“All things are transient,” said my scientific collaborator, with just a hint of irony. From up in the hills at Berkeley Lab, where we study the way that light and matter interact, he meant it in three senses:
- We use “transient absorption spectroscopy” to study the changes in a material after it is exposed to light. The new states we create are transient.
- The gentle blue-hour conditions of this picture are transient; the light was completely different ten minutes later.
- Berkeley Lab sits atop the Hayward Fault; a large earthquake could topple the lab at any time.
In the face of all of that transience… Might as well go for a drive.
My past couple of posts have been images of San Francisco, foregrounded by nature and suburbs—the style I like to call a “civilization gradient”. This image similarly presents downtown Oakland, California, past the hilltop homes and Cal fields of Strawberry Canyon and through the invasive alien leaves of Berkeley Lab’s eucalyptus trees. The HDR processing techniques that Brendan and I use are perfect for settings like this, with an array of light intensities across a broad landscape.
If this week on Decaseconds has had a theme, it has been structures suspended over water at sunset. It has also been a week of long-exposure shots that live up to the site’s title. Hoards of gulls riding on the waves are reduced to weird ghost-blurs in the foreground of the San Francisco Bay Bridge, Yerba Buena, and the Port of Oakland.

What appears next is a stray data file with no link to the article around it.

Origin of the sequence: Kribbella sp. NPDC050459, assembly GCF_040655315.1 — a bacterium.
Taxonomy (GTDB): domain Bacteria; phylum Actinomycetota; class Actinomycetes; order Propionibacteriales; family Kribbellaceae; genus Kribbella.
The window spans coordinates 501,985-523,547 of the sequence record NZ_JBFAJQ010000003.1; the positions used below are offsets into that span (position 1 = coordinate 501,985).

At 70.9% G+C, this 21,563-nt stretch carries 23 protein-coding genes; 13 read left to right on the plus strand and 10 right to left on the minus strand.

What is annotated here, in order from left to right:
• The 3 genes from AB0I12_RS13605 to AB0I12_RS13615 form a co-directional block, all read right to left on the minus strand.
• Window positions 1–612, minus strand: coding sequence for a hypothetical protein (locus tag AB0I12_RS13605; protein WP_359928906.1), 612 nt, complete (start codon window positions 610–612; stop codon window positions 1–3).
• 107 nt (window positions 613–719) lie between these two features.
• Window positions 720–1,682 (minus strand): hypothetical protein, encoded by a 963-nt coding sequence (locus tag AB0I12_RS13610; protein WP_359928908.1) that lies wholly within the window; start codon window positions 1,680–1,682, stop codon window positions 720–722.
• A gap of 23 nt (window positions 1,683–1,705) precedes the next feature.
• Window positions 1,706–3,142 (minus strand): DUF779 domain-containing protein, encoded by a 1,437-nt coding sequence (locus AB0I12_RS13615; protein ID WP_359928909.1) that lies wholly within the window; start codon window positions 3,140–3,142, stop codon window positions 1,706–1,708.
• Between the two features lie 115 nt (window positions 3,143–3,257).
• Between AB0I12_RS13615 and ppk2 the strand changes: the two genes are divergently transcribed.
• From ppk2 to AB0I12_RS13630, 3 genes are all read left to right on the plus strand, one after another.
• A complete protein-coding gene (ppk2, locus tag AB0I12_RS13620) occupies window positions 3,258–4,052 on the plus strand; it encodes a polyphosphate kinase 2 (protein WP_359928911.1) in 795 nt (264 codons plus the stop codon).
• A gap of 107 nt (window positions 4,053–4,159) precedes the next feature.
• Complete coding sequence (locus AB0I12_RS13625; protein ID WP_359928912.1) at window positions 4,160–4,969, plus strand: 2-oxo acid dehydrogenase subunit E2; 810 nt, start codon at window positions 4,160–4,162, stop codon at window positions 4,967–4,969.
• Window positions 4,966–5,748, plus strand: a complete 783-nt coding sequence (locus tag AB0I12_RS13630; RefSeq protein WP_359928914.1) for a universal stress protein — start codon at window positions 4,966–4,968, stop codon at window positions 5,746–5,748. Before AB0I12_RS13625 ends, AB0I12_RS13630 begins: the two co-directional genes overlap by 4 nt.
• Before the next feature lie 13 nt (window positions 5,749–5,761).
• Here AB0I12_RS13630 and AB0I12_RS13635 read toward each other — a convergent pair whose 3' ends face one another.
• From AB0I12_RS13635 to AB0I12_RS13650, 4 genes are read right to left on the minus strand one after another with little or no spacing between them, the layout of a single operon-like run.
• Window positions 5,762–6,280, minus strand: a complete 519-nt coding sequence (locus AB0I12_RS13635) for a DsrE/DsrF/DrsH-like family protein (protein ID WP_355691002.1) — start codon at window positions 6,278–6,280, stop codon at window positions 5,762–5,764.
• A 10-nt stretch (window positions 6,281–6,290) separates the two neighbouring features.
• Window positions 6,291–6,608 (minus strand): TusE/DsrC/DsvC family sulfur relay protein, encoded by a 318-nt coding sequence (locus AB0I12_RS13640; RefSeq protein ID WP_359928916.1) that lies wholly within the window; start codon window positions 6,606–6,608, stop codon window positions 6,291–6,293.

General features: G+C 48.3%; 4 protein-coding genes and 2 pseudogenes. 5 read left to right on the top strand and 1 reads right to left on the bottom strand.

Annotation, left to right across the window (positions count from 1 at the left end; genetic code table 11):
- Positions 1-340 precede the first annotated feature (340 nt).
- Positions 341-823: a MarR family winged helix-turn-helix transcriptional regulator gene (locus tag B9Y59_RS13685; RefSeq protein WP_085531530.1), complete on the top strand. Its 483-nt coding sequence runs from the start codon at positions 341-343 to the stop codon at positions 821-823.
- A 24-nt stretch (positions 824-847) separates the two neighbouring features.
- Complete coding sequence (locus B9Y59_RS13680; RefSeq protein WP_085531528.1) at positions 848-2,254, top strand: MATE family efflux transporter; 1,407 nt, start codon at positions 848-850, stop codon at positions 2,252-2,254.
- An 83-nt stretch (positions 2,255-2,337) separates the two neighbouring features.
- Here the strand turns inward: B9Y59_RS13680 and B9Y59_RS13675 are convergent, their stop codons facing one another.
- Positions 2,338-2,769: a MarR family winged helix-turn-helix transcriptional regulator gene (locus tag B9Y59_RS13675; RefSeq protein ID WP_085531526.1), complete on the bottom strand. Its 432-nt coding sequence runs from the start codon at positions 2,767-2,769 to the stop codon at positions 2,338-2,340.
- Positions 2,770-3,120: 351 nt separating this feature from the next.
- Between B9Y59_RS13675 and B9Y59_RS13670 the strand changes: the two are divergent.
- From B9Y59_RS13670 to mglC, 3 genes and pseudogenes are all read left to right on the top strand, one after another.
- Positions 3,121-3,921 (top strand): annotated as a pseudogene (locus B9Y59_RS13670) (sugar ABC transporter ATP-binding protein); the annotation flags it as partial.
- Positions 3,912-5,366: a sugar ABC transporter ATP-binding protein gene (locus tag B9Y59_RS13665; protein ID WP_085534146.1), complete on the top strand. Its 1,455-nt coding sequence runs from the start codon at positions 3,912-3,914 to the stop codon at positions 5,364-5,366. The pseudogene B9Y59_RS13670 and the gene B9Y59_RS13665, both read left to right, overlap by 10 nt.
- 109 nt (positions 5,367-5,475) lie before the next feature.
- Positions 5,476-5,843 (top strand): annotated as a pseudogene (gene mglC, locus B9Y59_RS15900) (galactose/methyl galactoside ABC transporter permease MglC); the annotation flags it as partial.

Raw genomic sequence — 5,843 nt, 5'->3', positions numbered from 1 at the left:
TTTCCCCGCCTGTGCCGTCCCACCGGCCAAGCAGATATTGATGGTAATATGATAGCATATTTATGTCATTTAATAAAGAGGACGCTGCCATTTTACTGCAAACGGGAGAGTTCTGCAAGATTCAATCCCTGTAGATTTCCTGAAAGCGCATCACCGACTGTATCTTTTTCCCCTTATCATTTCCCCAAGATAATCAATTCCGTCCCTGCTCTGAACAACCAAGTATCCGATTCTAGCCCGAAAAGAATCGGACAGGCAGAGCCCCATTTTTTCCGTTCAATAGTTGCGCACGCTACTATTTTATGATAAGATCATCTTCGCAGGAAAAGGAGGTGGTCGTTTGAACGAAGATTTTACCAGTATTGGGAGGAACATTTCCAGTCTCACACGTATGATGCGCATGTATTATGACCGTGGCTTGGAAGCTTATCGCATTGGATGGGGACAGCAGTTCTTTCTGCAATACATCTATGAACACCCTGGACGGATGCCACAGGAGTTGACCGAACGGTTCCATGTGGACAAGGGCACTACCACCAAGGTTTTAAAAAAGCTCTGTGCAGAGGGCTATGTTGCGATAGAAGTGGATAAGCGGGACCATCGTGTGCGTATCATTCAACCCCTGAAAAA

Beyond Sather Tower’s bars and columns is Telegraph Ave. and the city of Oakland. I never forget that view, but I do somehow always forget the red tiles at the top of the campanile. I guess my brain abstracts away the details, even when they’re a major part of the scene.
At the moment the sunset sets behind the hills, the sky above San Francisco is still gold, but the massive structures and high-tech vehicles of the city below are activating their illumination machines and preparing for night beneath the marine layer. If the Bay Area is a loose solar system of different worlds, San Francisco must be its cyberpunk crown jewel.
The view from atop Berkeley’s Campanile is a nostalgic one, with San Francisco and Oakland popping up in the distance above the sprawl. Walking along those broad, slightly cracked, and sun-baked pathways of Berkeley’s campus never quite felt natural, though. Can a place magnified beyond human scale feel that way?
This photograph is a double-case of finding interesting details by looking away from the obvious. On one hand, this subtler image was captured opposite an intense sunset over San Francisco. The color palette is heavy with pastels, but accented with a few harsh reds from Oakland in the distance. In the image itself, there’s a tiny building under the right-hand span of the bridge. Seeing something so (let’s say) adorably sized next to something so dominant and enormous makes for a charming contrast.